Recognising cognitive betting biases
In the first part of this series we discussed the gambler’s fallacy and biases such as recency, optimism, confirmation, outcome and hindsight.
Here are some other common biases that have applications to our betting habits.
Risk aversion is the tendency to avoid higher risk situations when given a choice, even though the greater risk may provide a better long-term return.
In punting, we sometimes sacrifice value for a more certain result, when we should do the opposite. It’s a balance.
We need to manage our risk as punters and a higher strike rate reduces the chance of bad runs, protects our banks and allows more turnover to be invested. However, we should always focus on value because that creates the profits we depend on, despite the increased short-term risk that can involve.
Hyperbolic discounting is the preference for rewards that arrive sooner rather than later, even when later rewards can be more beneficial. As punters, we tend to seek short-term rewards such thrills, winners and cash in our accounts. We might make betting decisions based on how we feel at the time, rather than the best long-term plays.
The short-term is meaningless in punting. Successful punting is a long-term game.
Illusion of Control
Illusion of control is the tendency to over-estimate our ability to control events that we have little influence over. We can’t control results – individual results and good and bad runs are random luck. What we can control is how we manage our banks and the decisions we make.
It’s important to focus on the things we can control because worrying about the things we can’t (results) can frustrate us into poor decisions. We need to be patient and make the right bets and that will translate into profits in the future. As Anomaly Nick says, “the winners will come when they’re good and ready”.
Commitment bias (also called escalation of commitment) is continuing the same behaviour despite knowing the negative outcomes of that behaviour. In economics, this is called the “sunk cost fallacy”. People will justify their continued investment (time and money) in an approach based on their level of previous investment, despite new information that the approach will result in an expected loss. In other words, people act as though they’ve passed the “point of no return”. This happens because we don’t like to waste the resources we’ve invested.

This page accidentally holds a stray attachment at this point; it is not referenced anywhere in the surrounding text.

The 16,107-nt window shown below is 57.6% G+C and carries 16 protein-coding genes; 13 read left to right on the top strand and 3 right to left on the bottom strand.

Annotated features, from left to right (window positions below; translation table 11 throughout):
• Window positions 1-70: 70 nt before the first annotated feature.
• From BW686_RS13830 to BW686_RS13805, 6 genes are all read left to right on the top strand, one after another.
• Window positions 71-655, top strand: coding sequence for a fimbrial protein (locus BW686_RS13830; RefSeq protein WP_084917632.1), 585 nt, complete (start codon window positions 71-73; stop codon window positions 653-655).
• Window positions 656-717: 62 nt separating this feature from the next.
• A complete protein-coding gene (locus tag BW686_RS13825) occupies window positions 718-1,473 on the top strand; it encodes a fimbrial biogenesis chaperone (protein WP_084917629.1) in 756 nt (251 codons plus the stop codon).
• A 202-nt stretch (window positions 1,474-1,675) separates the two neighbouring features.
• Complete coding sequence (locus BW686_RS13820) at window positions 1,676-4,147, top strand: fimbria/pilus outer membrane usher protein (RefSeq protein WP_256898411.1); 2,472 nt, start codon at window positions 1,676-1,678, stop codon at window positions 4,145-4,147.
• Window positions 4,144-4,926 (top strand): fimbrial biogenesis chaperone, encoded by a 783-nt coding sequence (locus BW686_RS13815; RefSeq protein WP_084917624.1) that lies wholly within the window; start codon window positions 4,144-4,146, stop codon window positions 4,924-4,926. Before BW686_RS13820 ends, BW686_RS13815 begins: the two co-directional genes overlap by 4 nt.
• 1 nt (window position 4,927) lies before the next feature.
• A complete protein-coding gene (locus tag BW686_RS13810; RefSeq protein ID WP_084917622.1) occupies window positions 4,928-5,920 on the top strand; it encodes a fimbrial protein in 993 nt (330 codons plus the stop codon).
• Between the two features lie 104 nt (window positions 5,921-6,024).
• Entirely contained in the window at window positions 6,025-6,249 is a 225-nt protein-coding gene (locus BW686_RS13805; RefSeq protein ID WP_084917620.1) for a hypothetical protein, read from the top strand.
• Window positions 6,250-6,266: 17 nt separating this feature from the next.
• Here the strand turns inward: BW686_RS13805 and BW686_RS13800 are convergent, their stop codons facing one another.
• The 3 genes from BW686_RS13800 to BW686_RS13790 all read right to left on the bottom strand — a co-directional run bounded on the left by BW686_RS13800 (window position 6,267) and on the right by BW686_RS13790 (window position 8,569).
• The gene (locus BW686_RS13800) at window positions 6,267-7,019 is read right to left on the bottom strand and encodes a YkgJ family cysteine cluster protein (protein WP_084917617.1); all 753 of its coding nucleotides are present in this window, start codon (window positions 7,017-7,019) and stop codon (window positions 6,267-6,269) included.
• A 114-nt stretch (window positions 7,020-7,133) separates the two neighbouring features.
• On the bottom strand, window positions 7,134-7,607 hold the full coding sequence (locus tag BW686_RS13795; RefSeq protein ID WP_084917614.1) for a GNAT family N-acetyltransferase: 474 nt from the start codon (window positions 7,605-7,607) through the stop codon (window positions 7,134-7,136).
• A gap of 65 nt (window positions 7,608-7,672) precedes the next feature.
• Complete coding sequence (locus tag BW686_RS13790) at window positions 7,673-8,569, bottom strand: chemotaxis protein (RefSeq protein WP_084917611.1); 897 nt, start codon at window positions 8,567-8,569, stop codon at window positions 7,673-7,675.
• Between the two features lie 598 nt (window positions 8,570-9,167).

As punters, we might take a certain approach to punting that we later realise is a poor approach, but we may continue to use it due to the money we’ve lost on it (or pride invested in it). The best time to stop investing in a poor approach is the very next bet.
Normalcy bias is the tendency to believe that the ways things usually are is the way they will always be. It means we’re not well prepared for disaster when it happens and respond poorly to it. The obvious example is when a bad run hits. We may be used to reasonably steady profits with a reasonable amount of variation – that’s the norm. But when a really bad run hits, it knocks us for six. We don’t respond rationally and may even realise we’ve been over-betting because we never expected or experienced that kind of downswing before.
It’s important to bet the correct amount relative to your bank. You may need to reduce your bet size after a bad run to bet a sensible percentage of your current bank. Be prepared and expect that a terrible run will happen to you at some point and could happen any time, even though it’s not the norm. Most of the time we bet a tiny fraction of our banks and for good reason. When the infrequent, but inevitable, downswing comes along you’ll be prepared for it.
Avoiding the Traps
Now that you know the main biases in gambling, what’s the secret to avoiding them? You can break the process down into 3 steps:
- Knowing the bias exists
- Recognising when you’re falling for a bias – you’re thinking or feeling a certain way that you know can lead to making a poor decision
- Don’t follow through with the action
It never feels good to act against your emotions but it’s just what you need to do sometimes to be a successful punter, especially when there’s a bias involved.
Punting can be a frustrating game at times, but a couple of things that help me when it comes to biases are:
- understanding my psychology
- focusing on the individual bet and making the best decision I can on that bet (all bets are independent after all)
- accepting that I will be frustrated at times and want to bet based on my emotions, but still need to make the right decision, even though it won’t feel good
- ignoring results – if I’ve made the right bet, I’ve achieved my aim and individual results do not matter.
- feeling good about making the right decision
Successful punting is about making good decisions and not individual results. We punt for the thrill of a win (and that’s fine) but we make money with knowledge and good decisions.
So next time the betting gods are picking on you, remember these biases and make the best decision you can. By not falling into the traps of cognitive biases you save yourself money, which is just another way of making money from your punting.
Rod is the man in charge of our unparalleled High Low package. It has made money in 20 out of 22 months since launching in November 2015.
Rod’s advised close to 7000 bets which have made better than 12% Profit on Turnover.